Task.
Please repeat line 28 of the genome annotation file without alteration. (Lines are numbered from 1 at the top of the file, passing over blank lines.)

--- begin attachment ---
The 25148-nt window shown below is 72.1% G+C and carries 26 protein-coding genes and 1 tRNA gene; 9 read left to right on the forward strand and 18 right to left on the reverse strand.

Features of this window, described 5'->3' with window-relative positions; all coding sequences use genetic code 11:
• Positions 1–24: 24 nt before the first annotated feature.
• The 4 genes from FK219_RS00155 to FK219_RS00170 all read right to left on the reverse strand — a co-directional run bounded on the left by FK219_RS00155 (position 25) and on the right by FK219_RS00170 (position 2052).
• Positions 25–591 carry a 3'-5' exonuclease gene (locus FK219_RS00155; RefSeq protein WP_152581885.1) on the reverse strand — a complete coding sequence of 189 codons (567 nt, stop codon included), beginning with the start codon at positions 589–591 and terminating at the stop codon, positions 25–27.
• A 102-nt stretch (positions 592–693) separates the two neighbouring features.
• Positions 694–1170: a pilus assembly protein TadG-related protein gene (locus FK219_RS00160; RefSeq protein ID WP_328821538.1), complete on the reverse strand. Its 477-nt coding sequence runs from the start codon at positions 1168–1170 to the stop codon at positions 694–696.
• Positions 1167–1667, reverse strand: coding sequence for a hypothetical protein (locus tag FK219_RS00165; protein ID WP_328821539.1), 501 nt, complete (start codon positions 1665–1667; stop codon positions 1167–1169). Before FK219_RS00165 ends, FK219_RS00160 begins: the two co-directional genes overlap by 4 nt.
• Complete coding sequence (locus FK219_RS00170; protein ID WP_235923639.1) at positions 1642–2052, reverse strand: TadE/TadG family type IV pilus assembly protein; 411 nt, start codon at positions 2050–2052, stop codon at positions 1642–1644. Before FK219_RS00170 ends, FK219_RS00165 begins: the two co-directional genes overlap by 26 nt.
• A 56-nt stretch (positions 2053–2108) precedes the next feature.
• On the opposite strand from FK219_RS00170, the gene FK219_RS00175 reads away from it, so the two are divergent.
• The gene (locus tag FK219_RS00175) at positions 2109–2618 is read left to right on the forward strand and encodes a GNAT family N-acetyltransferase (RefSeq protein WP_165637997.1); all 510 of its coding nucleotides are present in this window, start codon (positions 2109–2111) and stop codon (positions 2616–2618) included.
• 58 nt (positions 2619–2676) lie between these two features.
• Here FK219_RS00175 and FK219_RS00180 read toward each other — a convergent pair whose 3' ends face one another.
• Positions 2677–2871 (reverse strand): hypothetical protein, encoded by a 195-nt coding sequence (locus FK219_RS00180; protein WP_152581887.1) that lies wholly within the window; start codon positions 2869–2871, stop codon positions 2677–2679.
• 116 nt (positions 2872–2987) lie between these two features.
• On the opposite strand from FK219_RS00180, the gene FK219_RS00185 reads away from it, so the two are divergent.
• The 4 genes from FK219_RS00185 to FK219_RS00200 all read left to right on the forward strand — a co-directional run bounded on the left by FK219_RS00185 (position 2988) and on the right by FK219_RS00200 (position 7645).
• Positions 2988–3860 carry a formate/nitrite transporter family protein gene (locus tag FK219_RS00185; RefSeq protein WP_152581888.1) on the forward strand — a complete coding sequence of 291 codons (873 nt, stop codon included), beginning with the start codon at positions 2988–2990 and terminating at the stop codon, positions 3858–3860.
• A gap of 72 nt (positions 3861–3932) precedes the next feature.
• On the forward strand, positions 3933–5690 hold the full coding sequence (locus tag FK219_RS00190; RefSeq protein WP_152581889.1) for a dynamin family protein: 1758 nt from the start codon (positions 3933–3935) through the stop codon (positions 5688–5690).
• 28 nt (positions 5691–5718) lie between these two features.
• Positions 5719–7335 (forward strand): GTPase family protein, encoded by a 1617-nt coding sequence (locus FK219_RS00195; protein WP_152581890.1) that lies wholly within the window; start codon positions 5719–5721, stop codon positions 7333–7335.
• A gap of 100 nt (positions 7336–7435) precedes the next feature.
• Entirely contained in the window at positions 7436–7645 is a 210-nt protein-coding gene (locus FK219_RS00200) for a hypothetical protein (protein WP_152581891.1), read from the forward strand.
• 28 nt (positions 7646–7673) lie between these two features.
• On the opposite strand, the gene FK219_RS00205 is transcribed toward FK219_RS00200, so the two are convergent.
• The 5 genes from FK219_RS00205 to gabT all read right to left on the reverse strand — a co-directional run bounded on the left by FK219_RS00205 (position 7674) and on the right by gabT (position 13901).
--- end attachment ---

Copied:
• The 5 genes from FK219_RS00205 to gabT all read right to left on the reverse strand — a co-directional run bounded on the left by FK219_RS00205 (position 7674) and on the right by gabT (position 13901).